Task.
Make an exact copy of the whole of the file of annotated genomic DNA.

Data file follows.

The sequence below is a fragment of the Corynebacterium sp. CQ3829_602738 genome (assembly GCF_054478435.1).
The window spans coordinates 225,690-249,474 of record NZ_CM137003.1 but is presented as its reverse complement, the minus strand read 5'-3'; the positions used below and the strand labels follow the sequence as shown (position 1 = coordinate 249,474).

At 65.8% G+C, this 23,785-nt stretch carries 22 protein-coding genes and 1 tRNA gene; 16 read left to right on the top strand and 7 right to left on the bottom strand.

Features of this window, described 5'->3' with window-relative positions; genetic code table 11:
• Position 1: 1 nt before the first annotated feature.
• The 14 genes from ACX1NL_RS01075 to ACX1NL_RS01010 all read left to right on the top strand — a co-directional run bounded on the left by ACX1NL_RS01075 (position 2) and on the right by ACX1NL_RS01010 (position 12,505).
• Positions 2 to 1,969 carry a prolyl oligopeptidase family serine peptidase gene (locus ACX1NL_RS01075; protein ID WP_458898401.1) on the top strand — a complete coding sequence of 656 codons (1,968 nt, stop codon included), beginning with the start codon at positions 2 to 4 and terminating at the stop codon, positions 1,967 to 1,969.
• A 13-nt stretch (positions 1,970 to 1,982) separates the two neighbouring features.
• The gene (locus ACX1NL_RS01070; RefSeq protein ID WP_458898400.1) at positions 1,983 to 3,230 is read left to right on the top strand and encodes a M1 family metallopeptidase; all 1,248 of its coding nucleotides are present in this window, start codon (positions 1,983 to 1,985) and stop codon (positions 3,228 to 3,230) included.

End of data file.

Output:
The sequence below is a fragment of the Corynebacterium sp. CQ3829_602738 genome (assembly GCF_054478435.1).
The window spans coordinates 225,690-249,474 of record NZ_CM137003.1 but is presented as its reverse complement, the minus strand read 5'-3'; the positions used below and the strand labels follow the sequence as shown (position 1 = coordinate 249,474).

At 65.8% G+C, this 23,785-nt stretch carries 22 protein-coding genes and 1 tRNA gene; 16 read left to right on the top strand and 7 right to left on the bottom strand.

Features of this window, described 5'->3' with window-relative positions; genetic code table 11:
• Position 1: 1 nt before the first annotated feature.
• The 14 genes from ACX1NL_RS01075 to ACX1NL_RS01010 all read left to right on the top strand — a co-directional run bounded on the left by ACX1NL_RS01075 (position 2) and on the right by ACX1NL_RS01010 (position 12,505).
• Positions 2 to 1,969 carry a prolyl oligopeptidase family serine peptidase gene (locus ACX1NL_RS01075; protein ID WP_458898401.1) on the top strand — a complete coding sequence of 656 codons (1,968 nt, stop codon included), beginning with the start codon at positions 2 to 4 and terminating at the stop codon, positions 1,967 to 1,969.
• A 13-nt stretch (positions 1,970 to 1,982) separates the two neighbouring features.
• The gene (locus ACX1NL_RS01070; RefSeq protein ID WP_458898400.1) at positions 1,983 to 3,230 is read left to right on the top strand and encodes a M1 family metallopeptidase; all 1,248 of its coding nucleotides are present in this window, start codon (positions 1,983 to 1,985) and stop codon (positions 3,228 to 3,230) included.